OTARC hosted two events as part of our commitment to disseminate our research findings to the community. These sessions are held every two years and consist of research presentations and lengthy Q&A opportunities.
The morning event was for Grandparents of children with autism. The Chair of our Advisory Committee, Dr Sylvia Walton, opened and closed the session, as well as introducing the first speaker, Professor Cheryl Dissanayake, Director of OTARC, who talked about the history and current research activities at OTARC. This was followed by a presentation by Dr Nancy Sadka, who is both an OTARC staff member and parent of two children with autism. Nancy talked about the physical and emotional support grandparents can offer to their families with children with autism drawing on her own experience. The delegates were then invited to ask questions of a panel of OTARC staff and students.
The afternoon session was open to all registrants on our data base and we were pleased to see some adults with autism, their families and service providers attending.
Ms Cathy Bent, one of our postgraduate research students, presented her findings on ‘Barriers to the Early Identification of Autism in Australia’, which include reduced availability of services in regional areas, increasing demand and waiting lists for diagnostic services, awareness about the early signs of autism (especially among cultural minority groups), and professional behaviour (such as adopting a ‘wait and see’ approach).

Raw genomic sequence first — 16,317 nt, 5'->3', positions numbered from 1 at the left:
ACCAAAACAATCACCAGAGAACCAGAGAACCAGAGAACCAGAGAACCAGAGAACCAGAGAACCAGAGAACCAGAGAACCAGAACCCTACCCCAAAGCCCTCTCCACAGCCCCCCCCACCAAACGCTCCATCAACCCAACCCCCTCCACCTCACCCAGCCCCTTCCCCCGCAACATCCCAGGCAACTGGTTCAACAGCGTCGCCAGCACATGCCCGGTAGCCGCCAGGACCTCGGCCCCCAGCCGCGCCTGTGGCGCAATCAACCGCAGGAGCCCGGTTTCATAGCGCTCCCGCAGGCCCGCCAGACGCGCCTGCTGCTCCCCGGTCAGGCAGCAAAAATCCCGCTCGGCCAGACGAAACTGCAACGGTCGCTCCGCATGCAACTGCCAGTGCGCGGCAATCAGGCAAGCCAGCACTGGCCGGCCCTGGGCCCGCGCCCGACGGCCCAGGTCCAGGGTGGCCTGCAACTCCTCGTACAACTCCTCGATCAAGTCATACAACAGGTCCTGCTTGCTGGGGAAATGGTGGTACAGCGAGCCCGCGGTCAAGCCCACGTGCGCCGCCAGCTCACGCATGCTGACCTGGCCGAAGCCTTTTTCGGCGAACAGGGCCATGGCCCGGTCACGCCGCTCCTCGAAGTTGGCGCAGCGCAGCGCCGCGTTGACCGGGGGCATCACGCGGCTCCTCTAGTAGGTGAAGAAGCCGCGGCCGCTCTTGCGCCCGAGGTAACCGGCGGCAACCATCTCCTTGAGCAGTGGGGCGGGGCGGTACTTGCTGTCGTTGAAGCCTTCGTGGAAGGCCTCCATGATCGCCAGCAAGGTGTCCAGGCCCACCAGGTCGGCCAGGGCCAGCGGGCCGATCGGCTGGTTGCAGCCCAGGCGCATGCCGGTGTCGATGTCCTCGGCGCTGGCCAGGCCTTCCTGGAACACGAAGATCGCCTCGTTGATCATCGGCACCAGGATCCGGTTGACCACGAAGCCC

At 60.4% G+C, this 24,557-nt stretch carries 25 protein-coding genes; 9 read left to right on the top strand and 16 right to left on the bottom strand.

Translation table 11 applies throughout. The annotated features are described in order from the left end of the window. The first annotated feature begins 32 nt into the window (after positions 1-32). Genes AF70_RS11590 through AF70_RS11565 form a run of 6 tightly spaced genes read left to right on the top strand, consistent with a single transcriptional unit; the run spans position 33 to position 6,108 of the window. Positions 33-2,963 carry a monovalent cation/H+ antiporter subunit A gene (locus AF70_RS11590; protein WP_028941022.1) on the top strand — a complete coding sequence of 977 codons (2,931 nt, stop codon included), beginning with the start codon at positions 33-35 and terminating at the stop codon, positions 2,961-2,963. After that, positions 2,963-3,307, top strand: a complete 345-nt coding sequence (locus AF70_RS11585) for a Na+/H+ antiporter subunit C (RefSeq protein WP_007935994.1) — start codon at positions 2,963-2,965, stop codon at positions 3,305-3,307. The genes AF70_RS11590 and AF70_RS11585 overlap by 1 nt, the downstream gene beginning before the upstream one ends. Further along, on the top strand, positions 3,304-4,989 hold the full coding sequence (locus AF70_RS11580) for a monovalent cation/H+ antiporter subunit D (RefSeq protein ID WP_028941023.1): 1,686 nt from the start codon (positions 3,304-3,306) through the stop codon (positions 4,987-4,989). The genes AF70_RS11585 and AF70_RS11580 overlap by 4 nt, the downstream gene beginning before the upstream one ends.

Dr Mirko Uljarević, CRC Research Fellow at OTARC, talked about his research on ‘Transition from secondary school for students with Autism’ (part of the Autism CRC). He described how difficult it is for students to make this transition due to inadequate preparation of the students themselves, as well employers and educators in tertiary institutions. His research is aimed at finding out more details about the transition process and what support should be offered. He also appealed to the delegates to look out for people who may be suitable and willing to participate in his study.
The third presentation was by Dr Darren Hedley, Research Fellow at OTARC, who described the ‘Dandelion Program’ on ‘Adults with Autism and Employment’ funded by Hewlett-Packard Enterprises . This program evaluates the training methods and job placement of adults with autism at Department of Human Services and the Federal Department of Defence.
Ms Ru Cai, another one of our postgraduate research students was the last speaker, presenting her work on ‘Emotional regulation in Adults with Autism’. She is particularly interested in examining the relationships between emotion regulation strategy use and outcomes such as anxiety, depression, and positive well-being. Ru’s presentation was followed again with a lengthy Q&A session with a panel of OTARC researchers and students.
An audience evaluation of both events were well received. We thank all of the people who attended. Your interest, questions and feedback are very important to us.